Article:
James Schamus – Indignation


He’s run a film studio, backed in a young unknown director called Ang Lee, been nominated for Academy Awards in both screenwriting and original song, and following his (involuntary) departure from Focus Films, decided his next skill to conquer would be directing.

His chosen project is Philip Roth’s “Indignation”, following Marcus (Logan Lerman), a working-class Jewish student from New Jersey, attending a small Ohio college in 1951. There he struggles with sexual repression and cultural disaffection, amid the ongoing Korean War.

Mandy chatted with James on the phone from New York on the eve of the film’s Australian release. You can also check out our interviews with stars Logan Lerman and Tracy Letts.

Congratulations on the film. You have a very long history in filmmaking as a head of a studio and a frequent collaborator of Ang Lee. Now that you’ve been in the director’s chair as well, are you kind of going to him ‘Ang this directing thing is easy, I don’t know why everyone makes such a fuss about it?’

James: [laughs]. Yes, well, I would say that except Ang always makes it so difficult. That’s why he makes such good films. We’re working together trying to make his next film right now, and he’s pushing the boundaries of cinema – 3D, 120 frames per second [for “Billy Lynn’s Long Halftime Walk”], so anytime I say it’s easy, he makes it much more difficult [laughs].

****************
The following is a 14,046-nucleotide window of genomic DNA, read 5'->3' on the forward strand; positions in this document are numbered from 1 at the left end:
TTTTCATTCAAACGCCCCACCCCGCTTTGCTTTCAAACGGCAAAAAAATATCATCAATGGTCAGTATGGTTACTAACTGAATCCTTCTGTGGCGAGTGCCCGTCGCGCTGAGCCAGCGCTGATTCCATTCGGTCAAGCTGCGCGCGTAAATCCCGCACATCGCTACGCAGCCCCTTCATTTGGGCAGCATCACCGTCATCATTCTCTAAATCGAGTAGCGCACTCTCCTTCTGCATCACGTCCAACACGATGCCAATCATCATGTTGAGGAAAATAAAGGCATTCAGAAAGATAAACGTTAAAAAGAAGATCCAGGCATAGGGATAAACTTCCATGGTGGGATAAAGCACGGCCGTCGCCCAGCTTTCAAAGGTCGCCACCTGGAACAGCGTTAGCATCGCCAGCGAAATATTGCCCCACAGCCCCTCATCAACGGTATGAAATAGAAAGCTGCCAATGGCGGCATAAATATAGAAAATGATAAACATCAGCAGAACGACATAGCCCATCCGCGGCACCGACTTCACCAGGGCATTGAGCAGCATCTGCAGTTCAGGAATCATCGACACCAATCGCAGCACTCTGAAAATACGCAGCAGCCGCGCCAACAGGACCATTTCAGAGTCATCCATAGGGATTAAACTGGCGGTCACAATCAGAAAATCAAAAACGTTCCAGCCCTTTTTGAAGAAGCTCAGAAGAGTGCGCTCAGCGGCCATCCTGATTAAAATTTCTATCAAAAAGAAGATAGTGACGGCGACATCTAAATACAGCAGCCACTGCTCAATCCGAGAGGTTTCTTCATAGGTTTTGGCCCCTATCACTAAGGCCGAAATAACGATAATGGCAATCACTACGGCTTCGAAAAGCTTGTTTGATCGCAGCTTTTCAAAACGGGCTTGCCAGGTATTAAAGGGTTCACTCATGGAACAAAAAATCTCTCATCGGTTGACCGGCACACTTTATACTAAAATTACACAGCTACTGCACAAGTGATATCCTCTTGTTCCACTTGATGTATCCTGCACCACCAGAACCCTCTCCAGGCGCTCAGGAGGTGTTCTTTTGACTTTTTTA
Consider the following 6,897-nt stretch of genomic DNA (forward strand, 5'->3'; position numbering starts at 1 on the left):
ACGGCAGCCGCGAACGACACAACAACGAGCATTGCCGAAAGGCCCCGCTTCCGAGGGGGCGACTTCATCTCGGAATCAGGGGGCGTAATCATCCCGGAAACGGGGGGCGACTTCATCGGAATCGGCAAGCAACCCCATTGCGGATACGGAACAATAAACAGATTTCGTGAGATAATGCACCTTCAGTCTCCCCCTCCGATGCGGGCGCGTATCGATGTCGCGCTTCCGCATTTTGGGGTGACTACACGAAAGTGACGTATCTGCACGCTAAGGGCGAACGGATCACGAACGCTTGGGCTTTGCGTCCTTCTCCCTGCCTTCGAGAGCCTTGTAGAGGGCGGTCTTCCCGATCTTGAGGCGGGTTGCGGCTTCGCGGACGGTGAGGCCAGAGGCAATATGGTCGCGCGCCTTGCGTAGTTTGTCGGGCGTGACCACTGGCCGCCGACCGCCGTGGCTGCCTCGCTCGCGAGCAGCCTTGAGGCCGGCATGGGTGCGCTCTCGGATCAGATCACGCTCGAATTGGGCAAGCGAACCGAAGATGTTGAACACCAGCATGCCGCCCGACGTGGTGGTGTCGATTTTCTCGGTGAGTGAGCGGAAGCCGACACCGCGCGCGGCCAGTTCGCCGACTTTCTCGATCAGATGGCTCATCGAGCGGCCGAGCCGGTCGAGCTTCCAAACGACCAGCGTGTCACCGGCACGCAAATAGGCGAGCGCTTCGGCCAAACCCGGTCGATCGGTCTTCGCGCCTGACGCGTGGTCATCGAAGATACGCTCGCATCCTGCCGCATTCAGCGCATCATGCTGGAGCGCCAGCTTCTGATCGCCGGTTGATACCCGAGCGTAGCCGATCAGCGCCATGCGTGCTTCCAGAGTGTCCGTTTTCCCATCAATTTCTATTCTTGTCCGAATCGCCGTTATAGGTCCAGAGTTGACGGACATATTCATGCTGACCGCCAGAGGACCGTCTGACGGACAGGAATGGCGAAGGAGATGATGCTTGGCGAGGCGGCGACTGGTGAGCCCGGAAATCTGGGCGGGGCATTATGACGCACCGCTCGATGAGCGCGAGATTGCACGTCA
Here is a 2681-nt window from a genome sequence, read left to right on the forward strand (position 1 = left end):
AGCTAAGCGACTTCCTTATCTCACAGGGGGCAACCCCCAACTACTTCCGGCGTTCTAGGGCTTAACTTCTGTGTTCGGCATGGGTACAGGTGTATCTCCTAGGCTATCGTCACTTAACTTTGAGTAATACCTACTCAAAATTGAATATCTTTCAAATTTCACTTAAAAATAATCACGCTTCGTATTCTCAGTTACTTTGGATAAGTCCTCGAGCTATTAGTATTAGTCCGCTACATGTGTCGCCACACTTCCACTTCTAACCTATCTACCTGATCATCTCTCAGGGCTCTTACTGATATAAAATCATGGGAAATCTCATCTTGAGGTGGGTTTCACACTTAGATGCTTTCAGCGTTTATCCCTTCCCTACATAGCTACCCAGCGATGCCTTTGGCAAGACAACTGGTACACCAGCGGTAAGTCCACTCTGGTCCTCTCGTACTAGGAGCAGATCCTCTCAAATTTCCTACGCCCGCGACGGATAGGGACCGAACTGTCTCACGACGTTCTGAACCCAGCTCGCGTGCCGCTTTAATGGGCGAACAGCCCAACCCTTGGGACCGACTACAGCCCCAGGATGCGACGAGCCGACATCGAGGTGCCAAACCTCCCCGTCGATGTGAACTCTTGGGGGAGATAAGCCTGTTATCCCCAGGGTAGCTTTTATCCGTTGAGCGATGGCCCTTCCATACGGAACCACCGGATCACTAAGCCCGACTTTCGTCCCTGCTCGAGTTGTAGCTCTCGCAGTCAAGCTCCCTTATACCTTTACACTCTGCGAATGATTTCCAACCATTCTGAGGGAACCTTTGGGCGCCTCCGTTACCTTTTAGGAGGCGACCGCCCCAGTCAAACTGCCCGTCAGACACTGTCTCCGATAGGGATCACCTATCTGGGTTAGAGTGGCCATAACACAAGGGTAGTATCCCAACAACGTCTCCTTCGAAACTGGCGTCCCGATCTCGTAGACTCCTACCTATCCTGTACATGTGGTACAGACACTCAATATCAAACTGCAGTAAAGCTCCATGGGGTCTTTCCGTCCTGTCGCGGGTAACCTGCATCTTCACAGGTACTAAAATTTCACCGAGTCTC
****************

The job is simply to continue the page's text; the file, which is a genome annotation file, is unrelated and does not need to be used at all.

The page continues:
He’s always got to one up you!

James: Oh yeah. That’s for sure.

As a studio head you would have been involved in many films at any one time, which is a bit of a change from adapting and directing one film which I imagine would just be all-consuming. What was it about Philip Roth’s “Indignation” that really drew you to it?

James: Yeah the, what I would call, necessary conditions, of having been fired from my studio job, did make that multiple film aspect kind of void. It was really the characters. I really did fall in love with them. Ang was otherwise occupied – I originally acquired the novel with the thought that he would direct. And it was just a great opportunity to try something new rather than be in the advanced stage of middle age [laughs].


I understand directing can be quite physically challenging and people are often given the advance to hit the gym beforehand because you’re often the first one there and the last to leave. Did you find that?

James: Yes and no, I mean everyone on set works really hard. And believe me, the people who show up on set – the director’s assistants, the people making the coffee and folding the chairs stay there longer than I do. I’ve had those experiences before as well. But no I managed to make the film and I kind of marvel at the experience. Filmmakers I really like – such as Gus Van Sant and the Coen Brothers – don’t actually tend to go into overtime much. If you’re prepared or flexible, you can often get through a film shoot – even when it’s gruelling like this one – without killing your crew.

It doesn’t have to be ‘The Revenant’ hard?

James: You know it’s tough enough, let’s put it that way. But it doesn’t have to be perversely tough.

And you shot this in only 24 days. How is that possible?

James: Yeah. Yeah that was crazy. But again, we just had a great crew and we did that thing you’re supposed to do where we prepared, prepared, prepared, prepared and prepared some more. And that really does it. And then of course nothing goes to plan. It’s not as if you prepare and then everything goes off without a hitch. But there’s that sense of forward momentum. And I cast the crew as much as I cast the cast. I tried my best to keep it a ‘no asshole’ zone.